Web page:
On the other hand, when it wanted additional strategic transport aircraft, India opted for the American made C-17 Globemaster, becoming its second largest operator, plus six C-130J Hercules transporters for its special forces and the Border Security Force. However, both acquisitions were a quid pro quo for the US removing the ‘pariah’ tag via the Indo-US nuclear deal.

In fairness, the C-17 can lift 30,000 kg more than India’s IL-76 Ilyushins, although the Russian strategic transport aircraft has a range that’s nearly 1000 km more. The Globemaster’s extra capacity came in handy while ferrying over 4000 Indians from Yemen in April 2015.


Air defence missiles come under aerial warfare, but their modern iterations are potential game changers and deserve a separate category.

India’s existing air defence systems are not just outdated but they belong to the middle of the 20th century. For offensive defence, India is now looking at the S-400 Triumf. It belongs to a class of missiles – only possessed by Russia – that have strategic capabilities because of their long range and supersonic speed.

S-400. Source: RIA NovostiS-400. Source: RIA Novosti/Dmitry Vinogradov

An S-400 missile based around Delhi can bring down a Pakistan aircraft over Lahore within seconds of launch, thereby complicating the enemy’s operation. The S-400 is a rare example of a missile defence system that can be employed in offensive mode.

The deal was supposed to go through during Prime Minister Narendra Modi’s visit to Russia in December 2015, but seems to have got stuck. The usual suspect is India’s laborious defence acquisition bureaucracy, but it could also be price.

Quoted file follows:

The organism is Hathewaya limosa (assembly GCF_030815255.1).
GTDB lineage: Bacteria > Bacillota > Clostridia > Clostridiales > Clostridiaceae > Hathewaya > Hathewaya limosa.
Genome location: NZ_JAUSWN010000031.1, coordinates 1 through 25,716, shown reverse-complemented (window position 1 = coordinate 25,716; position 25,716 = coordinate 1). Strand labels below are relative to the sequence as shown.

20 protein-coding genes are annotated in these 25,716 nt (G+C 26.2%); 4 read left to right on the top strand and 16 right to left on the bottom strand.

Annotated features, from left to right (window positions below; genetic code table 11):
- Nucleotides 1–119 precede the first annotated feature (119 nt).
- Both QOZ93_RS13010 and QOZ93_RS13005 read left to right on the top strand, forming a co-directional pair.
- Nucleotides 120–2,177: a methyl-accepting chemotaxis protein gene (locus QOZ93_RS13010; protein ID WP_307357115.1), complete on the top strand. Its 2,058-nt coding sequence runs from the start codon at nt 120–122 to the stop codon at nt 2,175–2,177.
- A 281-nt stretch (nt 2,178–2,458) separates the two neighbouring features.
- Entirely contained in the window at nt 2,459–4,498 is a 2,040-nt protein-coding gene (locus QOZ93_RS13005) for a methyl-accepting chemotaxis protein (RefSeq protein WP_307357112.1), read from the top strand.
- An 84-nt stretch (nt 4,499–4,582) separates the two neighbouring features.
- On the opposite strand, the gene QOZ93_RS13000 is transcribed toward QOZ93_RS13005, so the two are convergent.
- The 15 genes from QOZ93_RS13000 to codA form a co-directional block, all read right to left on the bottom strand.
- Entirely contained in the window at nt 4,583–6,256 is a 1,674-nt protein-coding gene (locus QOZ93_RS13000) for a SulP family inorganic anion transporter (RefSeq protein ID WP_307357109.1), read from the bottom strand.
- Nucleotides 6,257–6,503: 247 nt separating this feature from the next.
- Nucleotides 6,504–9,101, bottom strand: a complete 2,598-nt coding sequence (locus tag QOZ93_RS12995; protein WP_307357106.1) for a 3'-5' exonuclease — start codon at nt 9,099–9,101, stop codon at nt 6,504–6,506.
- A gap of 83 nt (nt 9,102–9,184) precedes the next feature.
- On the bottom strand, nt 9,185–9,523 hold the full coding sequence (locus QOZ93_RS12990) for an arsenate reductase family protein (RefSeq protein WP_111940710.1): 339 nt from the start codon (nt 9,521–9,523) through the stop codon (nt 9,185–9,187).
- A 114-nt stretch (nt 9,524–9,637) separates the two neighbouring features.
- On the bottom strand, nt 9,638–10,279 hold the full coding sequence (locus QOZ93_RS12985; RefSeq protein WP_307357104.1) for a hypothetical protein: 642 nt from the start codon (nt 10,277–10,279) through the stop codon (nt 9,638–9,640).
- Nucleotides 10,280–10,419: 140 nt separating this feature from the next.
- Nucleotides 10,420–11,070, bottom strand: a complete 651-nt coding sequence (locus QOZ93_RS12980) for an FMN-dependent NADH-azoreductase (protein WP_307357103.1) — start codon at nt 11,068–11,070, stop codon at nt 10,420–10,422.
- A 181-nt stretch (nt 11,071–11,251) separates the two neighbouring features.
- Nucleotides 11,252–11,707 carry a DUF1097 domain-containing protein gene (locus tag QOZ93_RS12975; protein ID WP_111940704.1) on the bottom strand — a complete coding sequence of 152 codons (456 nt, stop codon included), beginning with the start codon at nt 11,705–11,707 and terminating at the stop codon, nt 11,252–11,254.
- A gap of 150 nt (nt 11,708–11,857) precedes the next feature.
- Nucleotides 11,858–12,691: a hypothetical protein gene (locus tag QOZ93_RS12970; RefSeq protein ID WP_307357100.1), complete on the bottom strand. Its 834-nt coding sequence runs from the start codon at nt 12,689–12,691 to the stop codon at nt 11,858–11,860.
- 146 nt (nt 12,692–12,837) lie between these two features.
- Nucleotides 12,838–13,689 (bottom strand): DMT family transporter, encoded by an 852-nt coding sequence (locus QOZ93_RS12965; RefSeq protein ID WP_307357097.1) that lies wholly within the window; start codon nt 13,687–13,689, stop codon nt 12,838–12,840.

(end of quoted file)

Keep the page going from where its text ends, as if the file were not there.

The India-Russia BrahMos supersonic missile with a range of 290 km is another game changer. Its highly destructive power can ensure quick elimination of well-protected enemy targets such as aircraft pens and communications bunkers. The BrahMos will be the first weapon to be launched in the event of hostilities, which makes it yet another offensive weapon from Russian stables.

On the other hand, when it comes to purely “area defence”, India is developing surface to air missiles – especially the medium range MRSAM and long range LRSAM – with Israeli help. These missiles are designed to bring down enemy aircraft and missiles between 50 km and 100 km.

If enemy missiles are able to evade the layer covered by the MRSAM and LRSAM, India’s own Akash SAM will protect battlefield assets within a radius of 40 km. Incidentally, the Akash was perfected with assistance provided by Russia’s NPO Mashinostroyeniya.


The Indian Army is overwhelmingly a Russian weapons-based service. It is the largest foreign operator of the T-90, the most lethal and well-protected tank in the world. Its ability to cross defences – once considered impassable – has earned it the sobriquet of the “Flying Tank”. India plans to have up to 1600 of these land leviathans, which form the core of its armour spearheads.